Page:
This was reported by the Washington Examiner and Popular Science.
In May, 2016 The US Air Force indicated they hada plans to arm its fleet of drones and fighter jets with high-tech laser weapons.
Air Force Research Laboratory officials have said they plan to have a program of record for air-fired laser weapons in place by 2023.
Ground testing of a laser weapon called the High Energy Laser, or HEL, was slated to take place last year at White Sands Missile Range, N.M., service officials said. The High Energy Laser test is being conducted by the Air Force Directed Energy Directorate, Kirtland AFB, New Mexico.
The first airborne tests are expected to take place by 2021, Air Force officials have said.
The developmental efforts are focused on increasing the power, precision and guidance of existing laser weapon applications with the hope of moving from 10-kilowatts up to 100 kilowatts.
Instead of flying with six or seven missiles on an aircraft, a directed energy weapons system could fire thousands of shots using a single gallon of jet fuel
France has funded combat lasers on wing mounted pods The F35 would prefer internal combat lasers as wing pods would reduce the stealthiness of the jet.
The US airforce wants to integrate combat laser systems into future fighters in the 2030+.
Initially the combat lasers will be in external pod that attach to the fighter and larger early lasers placed into the heavy and larger C-130 gunships.
The General Atomics HELLADS laser, which will soon shift from a DARPA experiment to a DARPA-Air Force Research Lab joint venture. “That was a major investment on the part of DARPA,” Hardy said. “It’s the first time anybody’s shown you can make a 150-kW-class electric laser.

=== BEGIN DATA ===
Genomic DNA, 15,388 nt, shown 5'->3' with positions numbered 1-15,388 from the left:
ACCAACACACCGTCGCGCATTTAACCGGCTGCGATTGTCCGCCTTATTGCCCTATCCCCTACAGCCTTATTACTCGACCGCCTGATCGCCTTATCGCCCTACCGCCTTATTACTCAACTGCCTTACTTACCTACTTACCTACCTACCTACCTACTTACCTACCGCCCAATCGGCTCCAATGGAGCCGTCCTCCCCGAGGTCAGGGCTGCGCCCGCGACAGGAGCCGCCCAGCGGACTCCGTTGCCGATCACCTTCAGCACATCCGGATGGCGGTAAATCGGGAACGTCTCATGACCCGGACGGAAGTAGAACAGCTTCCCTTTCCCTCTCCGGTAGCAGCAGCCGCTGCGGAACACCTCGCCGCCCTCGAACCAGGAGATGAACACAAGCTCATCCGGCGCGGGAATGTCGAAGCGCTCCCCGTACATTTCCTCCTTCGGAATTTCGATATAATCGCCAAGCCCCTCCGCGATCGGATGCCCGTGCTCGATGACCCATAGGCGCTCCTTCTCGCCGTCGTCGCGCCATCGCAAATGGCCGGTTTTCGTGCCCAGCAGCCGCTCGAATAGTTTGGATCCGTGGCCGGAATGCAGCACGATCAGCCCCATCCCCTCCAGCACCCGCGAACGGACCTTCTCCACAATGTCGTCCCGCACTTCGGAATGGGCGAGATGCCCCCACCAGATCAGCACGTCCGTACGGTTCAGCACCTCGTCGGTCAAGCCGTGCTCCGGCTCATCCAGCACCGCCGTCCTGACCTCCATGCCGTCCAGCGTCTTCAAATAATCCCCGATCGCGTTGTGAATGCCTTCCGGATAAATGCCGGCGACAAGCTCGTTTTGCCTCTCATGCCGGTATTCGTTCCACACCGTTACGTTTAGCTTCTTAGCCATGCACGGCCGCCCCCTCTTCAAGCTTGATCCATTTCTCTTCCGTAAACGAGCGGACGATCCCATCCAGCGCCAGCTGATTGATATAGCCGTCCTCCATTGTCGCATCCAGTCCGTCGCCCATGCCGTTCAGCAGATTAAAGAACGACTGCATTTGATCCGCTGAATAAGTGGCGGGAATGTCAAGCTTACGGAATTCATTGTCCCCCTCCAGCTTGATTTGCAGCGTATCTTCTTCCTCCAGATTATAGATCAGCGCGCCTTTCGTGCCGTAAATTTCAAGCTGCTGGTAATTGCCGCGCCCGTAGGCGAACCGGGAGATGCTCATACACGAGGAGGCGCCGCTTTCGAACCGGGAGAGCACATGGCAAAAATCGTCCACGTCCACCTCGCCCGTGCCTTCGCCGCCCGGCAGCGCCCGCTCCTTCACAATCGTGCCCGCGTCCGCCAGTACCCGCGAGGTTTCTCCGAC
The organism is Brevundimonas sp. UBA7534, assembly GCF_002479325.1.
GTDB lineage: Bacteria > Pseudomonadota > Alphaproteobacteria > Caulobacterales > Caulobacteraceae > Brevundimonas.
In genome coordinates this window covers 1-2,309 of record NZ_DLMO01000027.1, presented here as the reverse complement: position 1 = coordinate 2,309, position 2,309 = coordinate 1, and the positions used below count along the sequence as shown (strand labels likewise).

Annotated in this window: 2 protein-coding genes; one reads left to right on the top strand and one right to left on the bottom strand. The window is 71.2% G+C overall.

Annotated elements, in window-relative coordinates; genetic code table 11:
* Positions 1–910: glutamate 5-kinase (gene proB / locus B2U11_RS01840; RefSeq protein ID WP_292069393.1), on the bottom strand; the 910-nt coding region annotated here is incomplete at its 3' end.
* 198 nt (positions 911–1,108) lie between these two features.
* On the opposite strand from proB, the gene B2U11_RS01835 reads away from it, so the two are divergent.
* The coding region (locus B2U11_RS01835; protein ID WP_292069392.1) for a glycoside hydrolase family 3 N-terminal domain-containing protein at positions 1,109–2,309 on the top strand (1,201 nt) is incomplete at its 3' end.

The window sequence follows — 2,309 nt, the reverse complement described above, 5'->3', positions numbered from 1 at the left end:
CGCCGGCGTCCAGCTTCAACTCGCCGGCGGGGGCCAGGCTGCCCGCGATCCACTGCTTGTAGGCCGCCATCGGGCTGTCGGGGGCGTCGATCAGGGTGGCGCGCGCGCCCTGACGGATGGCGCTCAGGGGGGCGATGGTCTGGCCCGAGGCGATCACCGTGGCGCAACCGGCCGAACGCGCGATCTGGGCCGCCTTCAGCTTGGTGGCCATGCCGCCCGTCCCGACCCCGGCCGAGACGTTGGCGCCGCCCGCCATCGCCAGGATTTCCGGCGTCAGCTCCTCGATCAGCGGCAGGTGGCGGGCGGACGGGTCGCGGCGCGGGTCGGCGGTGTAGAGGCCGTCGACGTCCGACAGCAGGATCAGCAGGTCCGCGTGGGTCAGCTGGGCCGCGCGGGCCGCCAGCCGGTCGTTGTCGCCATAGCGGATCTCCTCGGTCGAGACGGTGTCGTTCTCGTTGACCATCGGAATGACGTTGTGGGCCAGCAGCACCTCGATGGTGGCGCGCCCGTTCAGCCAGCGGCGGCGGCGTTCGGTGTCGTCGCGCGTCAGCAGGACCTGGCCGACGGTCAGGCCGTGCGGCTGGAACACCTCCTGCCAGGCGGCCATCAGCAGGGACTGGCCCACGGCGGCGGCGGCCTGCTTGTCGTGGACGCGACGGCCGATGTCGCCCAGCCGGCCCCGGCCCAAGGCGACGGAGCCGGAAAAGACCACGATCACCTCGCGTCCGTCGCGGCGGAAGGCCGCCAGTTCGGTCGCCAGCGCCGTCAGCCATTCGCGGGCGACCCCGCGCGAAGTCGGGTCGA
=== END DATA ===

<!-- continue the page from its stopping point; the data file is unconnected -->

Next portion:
The AFRL's directed energy directorate spends about a third of its roughly $150 million annual budget on laser technology. There is also combat laser research and develoment with the US Navy, DARPA, the US Army and the marines.
In 2018, the Marine Corps expects to deploy F-35Bs on the amphibious assault ship Essex. The Essex is expected to head to U.S. Central Command, which is the division of the military that oversees fighting in the Middle East.
USS Essex (LHD-2) is a United States Navy Wasp-class amphibious assault ship built at what is now Huntington Ingalls Industries in Pascagoula, Mississippi, and commissioned on 17 October 1992
Displacement: 40,650 tons (full combat load) Length: 844 ft (257 m) Beam: 106 ft (32 m) Draft: 28 ft (8.5 m) (full load) Propulsion: Geared steam turbines Speed: exceeds 24 knots (44 km/h; 28 mph) Boats and landing craft carried: 3 LCACs or 2 LCUs Troops: 1,800It can carry up to 36 airplanes
SOURCES- Marine Corps times, Breaking Defense, Washington Examiner, Popular Science, Wikipedia, US Air Force, US Air Force Research Lab, Lockheed Martin